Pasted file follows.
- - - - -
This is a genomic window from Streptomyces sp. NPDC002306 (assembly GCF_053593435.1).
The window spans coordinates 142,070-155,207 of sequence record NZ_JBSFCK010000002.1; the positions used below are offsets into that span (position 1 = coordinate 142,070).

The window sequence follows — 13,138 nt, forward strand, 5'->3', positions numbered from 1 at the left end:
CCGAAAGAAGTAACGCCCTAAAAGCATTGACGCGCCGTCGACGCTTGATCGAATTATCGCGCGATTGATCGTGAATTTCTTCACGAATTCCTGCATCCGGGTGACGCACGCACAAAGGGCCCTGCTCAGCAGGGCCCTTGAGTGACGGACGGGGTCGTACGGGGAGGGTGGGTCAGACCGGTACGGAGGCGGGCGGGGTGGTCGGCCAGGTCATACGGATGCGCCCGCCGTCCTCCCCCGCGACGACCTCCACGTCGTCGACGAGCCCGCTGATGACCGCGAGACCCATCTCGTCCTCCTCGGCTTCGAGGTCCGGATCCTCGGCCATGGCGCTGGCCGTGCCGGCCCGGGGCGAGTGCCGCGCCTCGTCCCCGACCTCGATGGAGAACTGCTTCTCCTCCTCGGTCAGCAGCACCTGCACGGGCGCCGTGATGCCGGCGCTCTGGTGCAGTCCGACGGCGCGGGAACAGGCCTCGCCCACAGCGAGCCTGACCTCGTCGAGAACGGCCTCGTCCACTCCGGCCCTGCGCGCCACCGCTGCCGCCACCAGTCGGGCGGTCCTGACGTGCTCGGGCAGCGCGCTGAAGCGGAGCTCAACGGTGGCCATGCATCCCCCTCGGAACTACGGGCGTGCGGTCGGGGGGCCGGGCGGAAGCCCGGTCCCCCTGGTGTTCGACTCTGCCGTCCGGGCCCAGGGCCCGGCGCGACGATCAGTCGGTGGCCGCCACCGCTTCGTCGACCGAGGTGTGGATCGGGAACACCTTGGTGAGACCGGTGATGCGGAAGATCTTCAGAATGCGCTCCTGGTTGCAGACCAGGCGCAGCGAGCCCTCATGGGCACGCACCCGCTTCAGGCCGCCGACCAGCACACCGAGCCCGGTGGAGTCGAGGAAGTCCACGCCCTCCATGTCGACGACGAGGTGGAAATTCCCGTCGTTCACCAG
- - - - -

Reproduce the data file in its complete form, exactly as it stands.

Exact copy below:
This is a genomic window from Streptomyces sp. NPDC002306 (assembly GCF_053593435.1).
The window spans coordinates 142,070-155,207 of sequence record NZ_JBSFCK010000002.1; the positions used below are offsets into that span (position 1 = coordinate 142,070).

The window sequence follows — 13,138 nt, forward strand, 5'->3', positions numbered from 1 at the left end:
CCGAAAGAAGTAACGCCCTAAAAGCATTGACGCGCCGTCGACGCTTGATCGAATTATCGCGCGATTGATCGTGAATTTCTTCACGAATTCCTGCATCCGGGTGACGCACGCACAAAGGGCCCTGCTCAGCAGGGCCCTTGAGTGACGGACGGGGTCGTACGGGGAGGGTGGGTCAGACCGGTACGGAGGCGGGCGGGGTGGTCGGCCAGGTCATACGGATGCGCCCGCCGTCCTCCCCCGCGACGACCTCCACGTCGTCGACGAGCCCGCTGATGACCGCGAGACCCATCTCGTCCTCCTCGGCTTCGAGGTCCGGATCCTCGGCCATGGCGCTGGCCGTGCCGGCCCGGGGCGAGTGCCGCGCCTCGTCCCCGACCTCGATGGAGAACTGCTTCTCCTCCTCGGTCAGCAGCACCTGCACGGGCGCCGTGATGCCGGCGCTCTGGTGCAGTCCGACGGCGCGGGAACAGGCCTCGCCCACAGCGAGCCTGACCTCGTCGAGAACGGCCTCGTCCACTCCGGCCCTGCGCGCCACCGCTGCCGCCACCAGTCGGGCGGTCCTGACGTGCTCGGGCAGCGCGCTGAAGCGGAGCTCAACGGTGGCCATGCATCCCCCTCGGAACTACGGGCGTGCGGTCGGGGGGCCGGGCGGAAGCCCGGTCCCCCTGGTGTTCGACTCTGCCGTCCGGGCCCAGGGCCCGGCGCGACGATCAGTCGGTGGCCGCCACCGCTTCGTCGACCGAGGTGTGGATCGGGAACACCTTGGTGAGACCGGTGATGCGGAAGATCTTCAGAATGCGCTCCTGGTTGCAGACCAGGCGCAGCGAGCCCTCATGGGCACGCACCCGCTTCAGGCCGCCGACCAGCACACCGAGCCCGGTGGAGTCGAGGAAGTCCACGCCCTCCATGTCGACGACGAGGTGGAAATTCCCGTCGTTCACCAG